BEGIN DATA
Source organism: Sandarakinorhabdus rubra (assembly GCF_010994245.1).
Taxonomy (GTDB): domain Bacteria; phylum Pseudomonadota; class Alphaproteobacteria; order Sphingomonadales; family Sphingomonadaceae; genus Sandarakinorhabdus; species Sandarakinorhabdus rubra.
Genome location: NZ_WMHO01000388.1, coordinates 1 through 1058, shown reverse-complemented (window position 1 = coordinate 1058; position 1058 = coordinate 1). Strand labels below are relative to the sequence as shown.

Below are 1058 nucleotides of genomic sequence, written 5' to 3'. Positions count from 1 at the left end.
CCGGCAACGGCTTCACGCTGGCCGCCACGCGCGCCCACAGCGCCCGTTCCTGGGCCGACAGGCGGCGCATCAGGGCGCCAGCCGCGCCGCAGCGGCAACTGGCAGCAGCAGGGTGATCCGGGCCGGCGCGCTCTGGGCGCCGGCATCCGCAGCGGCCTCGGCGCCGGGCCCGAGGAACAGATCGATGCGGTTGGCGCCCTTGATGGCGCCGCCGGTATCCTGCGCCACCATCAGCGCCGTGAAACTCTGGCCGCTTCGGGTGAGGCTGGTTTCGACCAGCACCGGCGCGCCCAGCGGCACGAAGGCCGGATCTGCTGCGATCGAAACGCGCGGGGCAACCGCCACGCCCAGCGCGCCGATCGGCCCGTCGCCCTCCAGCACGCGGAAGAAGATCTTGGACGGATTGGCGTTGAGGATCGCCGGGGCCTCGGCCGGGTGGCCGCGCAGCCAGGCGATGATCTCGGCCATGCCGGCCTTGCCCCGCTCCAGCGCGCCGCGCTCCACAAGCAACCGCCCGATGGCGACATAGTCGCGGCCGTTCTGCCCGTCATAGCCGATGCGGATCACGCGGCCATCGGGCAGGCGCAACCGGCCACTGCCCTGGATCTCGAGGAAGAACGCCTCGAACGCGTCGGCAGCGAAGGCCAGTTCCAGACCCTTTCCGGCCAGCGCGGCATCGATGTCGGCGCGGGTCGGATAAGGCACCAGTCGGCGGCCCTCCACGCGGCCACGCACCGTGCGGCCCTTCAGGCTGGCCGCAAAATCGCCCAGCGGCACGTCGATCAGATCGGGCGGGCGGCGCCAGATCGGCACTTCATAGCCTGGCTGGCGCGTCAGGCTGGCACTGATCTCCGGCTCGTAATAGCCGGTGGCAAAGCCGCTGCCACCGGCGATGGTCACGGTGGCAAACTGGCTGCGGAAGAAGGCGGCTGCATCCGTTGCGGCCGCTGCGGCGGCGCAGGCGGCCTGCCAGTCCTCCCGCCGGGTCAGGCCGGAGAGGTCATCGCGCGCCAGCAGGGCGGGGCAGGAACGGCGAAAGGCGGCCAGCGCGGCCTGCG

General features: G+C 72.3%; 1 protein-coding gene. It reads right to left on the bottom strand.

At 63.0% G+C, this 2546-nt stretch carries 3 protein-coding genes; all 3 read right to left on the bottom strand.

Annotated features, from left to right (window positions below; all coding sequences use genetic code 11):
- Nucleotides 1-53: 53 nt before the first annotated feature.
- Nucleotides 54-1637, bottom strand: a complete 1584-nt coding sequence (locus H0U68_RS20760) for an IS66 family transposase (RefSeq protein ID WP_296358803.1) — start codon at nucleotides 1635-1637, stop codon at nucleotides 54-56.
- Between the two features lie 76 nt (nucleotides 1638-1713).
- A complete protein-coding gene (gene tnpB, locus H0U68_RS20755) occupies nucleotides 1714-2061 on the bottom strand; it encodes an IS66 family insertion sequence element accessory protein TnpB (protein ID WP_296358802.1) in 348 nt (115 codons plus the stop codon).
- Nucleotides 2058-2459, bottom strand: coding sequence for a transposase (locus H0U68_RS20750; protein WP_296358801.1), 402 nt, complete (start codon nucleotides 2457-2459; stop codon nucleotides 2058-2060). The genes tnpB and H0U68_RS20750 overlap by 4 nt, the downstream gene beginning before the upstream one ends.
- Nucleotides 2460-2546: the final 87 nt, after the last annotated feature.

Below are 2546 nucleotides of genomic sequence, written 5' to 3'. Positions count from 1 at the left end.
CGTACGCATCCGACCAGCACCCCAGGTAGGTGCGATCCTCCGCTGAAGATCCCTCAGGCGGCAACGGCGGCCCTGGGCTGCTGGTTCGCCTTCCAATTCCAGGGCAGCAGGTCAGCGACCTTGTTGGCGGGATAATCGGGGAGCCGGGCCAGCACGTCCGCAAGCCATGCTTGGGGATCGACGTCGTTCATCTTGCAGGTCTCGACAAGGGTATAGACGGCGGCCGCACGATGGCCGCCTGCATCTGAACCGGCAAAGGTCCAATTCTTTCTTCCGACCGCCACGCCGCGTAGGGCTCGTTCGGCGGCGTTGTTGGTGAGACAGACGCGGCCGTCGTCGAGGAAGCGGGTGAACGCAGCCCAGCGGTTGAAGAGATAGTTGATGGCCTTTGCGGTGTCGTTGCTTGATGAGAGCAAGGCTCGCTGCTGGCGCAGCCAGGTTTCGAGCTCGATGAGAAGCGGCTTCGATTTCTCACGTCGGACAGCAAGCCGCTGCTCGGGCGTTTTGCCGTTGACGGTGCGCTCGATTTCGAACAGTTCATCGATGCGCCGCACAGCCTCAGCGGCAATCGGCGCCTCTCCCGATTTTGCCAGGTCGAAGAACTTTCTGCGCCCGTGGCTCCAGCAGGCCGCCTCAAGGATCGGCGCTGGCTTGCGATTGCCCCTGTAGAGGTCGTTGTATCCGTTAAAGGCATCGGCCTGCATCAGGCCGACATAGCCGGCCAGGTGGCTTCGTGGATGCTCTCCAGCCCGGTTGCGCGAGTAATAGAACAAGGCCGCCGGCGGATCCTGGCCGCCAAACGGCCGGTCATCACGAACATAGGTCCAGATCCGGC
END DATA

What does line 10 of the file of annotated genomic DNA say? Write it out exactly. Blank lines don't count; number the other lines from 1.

- Nucleotides 54-1637, bottom strand: a complete 1584-nt coding sequence (locus H0U68_RS20760) for an IS66 family transposase (RefSeq protein ID WP_296358803.1) — start codon at nucleotides 1635-1637, stop codon at nucleotides 54-56.